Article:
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In quantum mechanics, a $d$-dimensional pure state is represented by a vector belonging to a $d$-dimensional Hilbert space $\mathcal{H}^d$. A mixed state is represented by a density matrix $\rho \in \mathcal{H}^{d} \otimes {\mathcal{H}^{d*}}$. Where * denotes the dual.

Operators act on the state $\rho$. Why is $\rho$ called an operator when it is the object on which operators are acting? What am I missing?

Does this have something to do with the $C^*$ algebraic formulation of quantum mechanics? If so please suggest some books on $C^*$ algebraic formulation of quantum mechanics.

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  • $\begingroup$ Hi Abhishek Banerjee. Welcome to Phys.SE. Are you also asking why it is called a density matrix? $\endgroup$
    – Qmechanic
    Apr 15 at 14:11
  • $\begingroup$ No, I think I understand why it's a density $\textbf{matrix}$. My confusion is as follows. Is it called an operator just because it has the form of a matrix, which are representations of operators when a basis is chosen? Or does it actually behave like an operator between two vector spaces? $\endgroup$ Apr 15 at 14:13

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The terminology can be confusing because in the phrases "state vector", "pure state", and "mixed state", the word "state" is being used in different ways.

The terms pure state and mixed state do not directly refer to a state vector in the Hilbert space, but to our state of knowledge about the physical system. If we say a system is in a pure state, that means that we can represent the system as a single state vector in Hilbert space.$^\star$ If we say the system is in a mixed state, it means that we do not know specifically what state vector represents the system; we can only assign probabilities for the system to be represented by any given state vector.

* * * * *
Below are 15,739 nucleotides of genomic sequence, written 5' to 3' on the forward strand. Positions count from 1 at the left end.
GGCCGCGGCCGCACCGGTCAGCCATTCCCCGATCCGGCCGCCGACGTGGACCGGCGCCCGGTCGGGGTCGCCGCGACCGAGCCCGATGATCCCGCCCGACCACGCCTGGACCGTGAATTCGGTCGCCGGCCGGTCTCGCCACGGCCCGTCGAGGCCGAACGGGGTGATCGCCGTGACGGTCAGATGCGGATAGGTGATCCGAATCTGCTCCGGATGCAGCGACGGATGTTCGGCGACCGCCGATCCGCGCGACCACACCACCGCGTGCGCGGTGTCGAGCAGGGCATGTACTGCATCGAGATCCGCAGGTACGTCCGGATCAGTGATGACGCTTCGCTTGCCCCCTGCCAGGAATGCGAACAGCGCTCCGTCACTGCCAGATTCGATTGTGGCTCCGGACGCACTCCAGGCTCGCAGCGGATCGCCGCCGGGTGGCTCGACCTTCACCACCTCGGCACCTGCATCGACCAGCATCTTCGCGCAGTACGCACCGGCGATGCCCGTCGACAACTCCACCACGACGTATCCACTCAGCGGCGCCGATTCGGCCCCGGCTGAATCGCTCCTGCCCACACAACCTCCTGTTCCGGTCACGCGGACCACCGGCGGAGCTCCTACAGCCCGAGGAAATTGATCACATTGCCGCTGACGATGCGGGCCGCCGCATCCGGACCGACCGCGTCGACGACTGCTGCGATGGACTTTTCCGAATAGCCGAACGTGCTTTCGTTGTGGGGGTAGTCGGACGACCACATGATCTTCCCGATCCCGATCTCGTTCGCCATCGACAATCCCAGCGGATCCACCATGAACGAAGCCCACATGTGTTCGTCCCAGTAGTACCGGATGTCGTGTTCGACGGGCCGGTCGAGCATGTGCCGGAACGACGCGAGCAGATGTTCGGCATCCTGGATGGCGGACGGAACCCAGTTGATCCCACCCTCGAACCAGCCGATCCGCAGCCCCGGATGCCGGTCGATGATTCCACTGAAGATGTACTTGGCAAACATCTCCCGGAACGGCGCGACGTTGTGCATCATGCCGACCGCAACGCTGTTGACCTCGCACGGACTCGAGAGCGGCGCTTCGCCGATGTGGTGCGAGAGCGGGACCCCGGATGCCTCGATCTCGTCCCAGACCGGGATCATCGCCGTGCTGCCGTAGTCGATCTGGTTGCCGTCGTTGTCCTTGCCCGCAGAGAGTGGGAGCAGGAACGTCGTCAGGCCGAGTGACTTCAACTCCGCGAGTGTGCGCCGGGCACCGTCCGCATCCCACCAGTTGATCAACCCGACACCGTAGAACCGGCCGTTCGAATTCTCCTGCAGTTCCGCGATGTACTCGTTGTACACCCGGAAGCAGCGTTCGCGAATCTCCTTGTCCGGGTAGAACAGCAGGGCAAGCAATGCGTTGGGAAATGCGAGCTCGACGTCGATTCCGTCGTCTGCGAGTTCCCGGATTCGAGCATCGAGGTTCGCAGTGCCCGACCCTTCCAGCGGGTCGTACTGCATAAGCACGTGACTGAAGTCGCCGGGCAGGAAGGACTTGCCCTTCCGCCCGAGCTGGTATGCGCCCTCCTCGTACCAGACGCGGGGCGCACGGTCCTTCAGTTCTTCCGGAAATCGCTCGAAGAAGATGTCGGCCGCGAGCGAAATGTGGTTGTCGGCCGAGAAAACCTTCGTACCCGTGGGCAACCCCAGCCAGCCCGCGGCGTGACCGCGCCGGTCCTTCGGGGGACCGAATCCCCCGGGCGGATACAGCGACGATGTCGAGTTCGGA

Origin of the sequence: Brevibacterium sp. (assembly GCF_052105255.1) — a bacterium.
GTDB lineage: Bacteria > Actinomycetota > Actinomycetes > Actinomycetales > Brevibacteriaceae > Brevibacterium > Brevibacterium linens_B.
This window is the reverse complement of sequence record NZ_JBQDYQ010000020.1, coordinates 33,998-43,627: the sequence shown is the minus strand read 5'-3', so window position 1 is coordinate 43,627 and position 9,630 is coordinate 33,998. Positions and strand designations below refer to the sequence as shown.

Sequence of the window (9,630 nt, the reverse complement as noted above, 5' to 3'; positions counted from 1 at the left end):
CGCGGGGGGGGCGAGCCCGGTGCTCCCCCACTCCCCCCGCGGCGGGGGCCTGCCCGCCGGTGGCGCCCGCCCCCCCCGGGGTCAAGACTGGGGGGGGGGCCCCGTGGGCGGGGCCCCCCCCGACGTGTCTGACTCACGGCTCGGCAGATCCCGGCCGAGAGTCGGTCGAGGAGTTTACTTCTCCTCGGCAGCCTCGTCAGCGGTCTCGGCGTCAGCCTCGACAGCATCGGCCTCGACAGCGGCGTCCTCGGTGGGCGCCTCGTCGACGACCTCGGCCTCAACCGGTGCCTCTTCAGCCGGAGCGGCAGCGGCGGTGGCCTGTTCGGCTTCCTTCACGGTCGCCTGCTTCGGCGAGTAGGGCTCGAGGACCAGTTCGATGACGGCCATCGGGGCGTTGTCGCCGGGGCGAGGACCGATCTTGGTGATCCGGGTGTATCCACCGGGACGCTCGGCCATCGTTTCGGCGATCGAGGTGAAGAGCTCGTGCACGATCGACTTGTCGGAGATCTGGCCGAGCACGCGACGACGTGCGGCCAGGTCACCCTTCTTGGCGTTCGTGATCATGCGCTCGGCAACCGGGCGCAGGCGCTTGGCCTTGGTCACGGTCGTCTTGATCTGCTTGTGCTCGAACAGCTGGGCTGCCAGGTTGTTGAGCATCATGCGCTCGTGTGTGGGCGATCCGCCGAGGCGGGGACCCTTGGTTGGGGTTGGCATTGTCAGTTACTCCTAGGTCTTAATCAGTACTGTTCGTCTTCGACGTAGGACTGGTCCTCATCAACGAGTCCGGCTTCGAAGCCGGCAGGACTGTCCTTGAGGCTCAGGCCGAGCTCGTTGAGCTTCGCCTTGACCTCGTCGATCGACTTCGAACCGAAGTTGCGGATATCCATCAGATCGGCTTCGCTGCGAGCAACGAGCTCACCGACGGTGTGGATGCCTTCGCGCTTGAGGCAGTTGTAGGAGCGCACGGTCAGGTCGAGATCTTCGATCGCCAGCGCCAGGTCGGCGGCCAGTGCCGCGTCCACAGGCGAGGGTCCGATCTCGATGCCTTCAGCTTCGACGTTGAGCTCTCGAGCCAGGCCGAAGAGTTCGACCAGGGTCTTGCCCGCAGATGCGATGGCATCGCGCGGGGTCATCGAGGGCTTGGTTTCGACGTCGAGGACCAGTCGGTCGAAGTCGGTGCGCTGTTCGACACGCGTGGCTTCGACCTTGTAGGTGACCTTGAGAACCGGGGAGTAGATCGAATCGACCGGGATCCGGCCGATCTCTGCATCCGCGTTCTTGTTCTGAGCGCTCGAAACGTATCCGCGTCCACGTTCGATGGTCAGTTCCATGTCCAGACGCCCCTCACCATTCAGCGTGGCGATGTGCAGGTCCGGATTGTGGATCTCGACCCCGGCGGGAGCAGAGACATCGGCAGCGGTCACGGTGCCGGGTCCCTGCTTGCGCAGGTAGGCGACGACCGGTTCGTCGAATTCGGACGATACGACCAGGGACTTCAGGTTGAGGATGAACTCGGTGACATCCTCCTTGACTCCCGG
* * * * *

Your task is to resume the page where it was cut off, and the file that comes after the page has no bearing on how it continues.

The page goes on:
Pure states can be represented by a state vector in the Hilbert space. Mixed states cannot. On the other hand, while only a pure state can be represented by a state vector, both pure and mixed states can be represented by the density matrix.

The density matrix is an operator, not a state vector, by definition. A ket is a map that takes a bra and produces a complex number. A linear operator is a map that takes one bra and one ket and produces a complex number, and is a bilinear function of the bra and ket. The density matrix is the latter kind of mathematical object. This is clear from the usual way to represent the density matrix as an expansion over state vectors$^\dagger$ \begin{equation} \hat{\rho} = \sum_a p_a |\Psi_a\rangle \langle \Psi_a| \end{equation} since given a bra $\langle b |$ and a ket $| k \rangle$, we see that $\langle b | \hat{\rho} | k \rangle$ is a complex number, and $\hat{\rho}$ is also bilinear function of the bra and ket.

The definitions of pure and mixed states have nothing in particular to do with $C^\star$-algebras, which are a way of formalizing the idea of an algebra of observables. You can understand the density matrix without that language.


$^\star$If the system is in a pure state, sometimes people will also refer to the state vector itself as the pure state. That's fine so long as the meaning is understood. In this answer, I want to try to clearly distinguish the concepts of a pure state, mixed state, and state vector, so I will intentionally avoid saying this.

$^\dagger$ Note this is not a definition of the density matrix, for example see this answer from Emilio Pisanty

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  • $\begingroup$ I understand why we need a density matrix, my question is about why is the density matrix being called an operator on the same Hilbert space. Does it take vectors(pure states) to pure states? The definition of the operator that I am implicitly assuming here is it is a linear map between two vector spaces. $\endgroup$ Apr 15 at 14:18
  • $\begingroup$ @AbhishekBanerjee That's addressed in the second to last paragraph of my answer. It indeed is a linear map that maps kets to kets, or bras to bras. $\endgroup$
    – Andrew
    Apr 15 at 14:19
  • $\begingroup$ Is it called an operator because it looks like the representation of an operator(matrix)? $\endgroup$ Apr 15 at 14:20
  • $\begingroup$ @AbhishekBanerjee The definition of a linear operator in quantum mechanics is that it is a linear map from kets to kets. Or, equivalently, it maps a bra and a ket to a complex number. The density matrix satisfies this definition. $\endgroup$
    – Andrew
    Apr 15 at 14:21
  • $\begingroup$ That clears it up, thank you $\endgroup$ Apr 15 at 15:01

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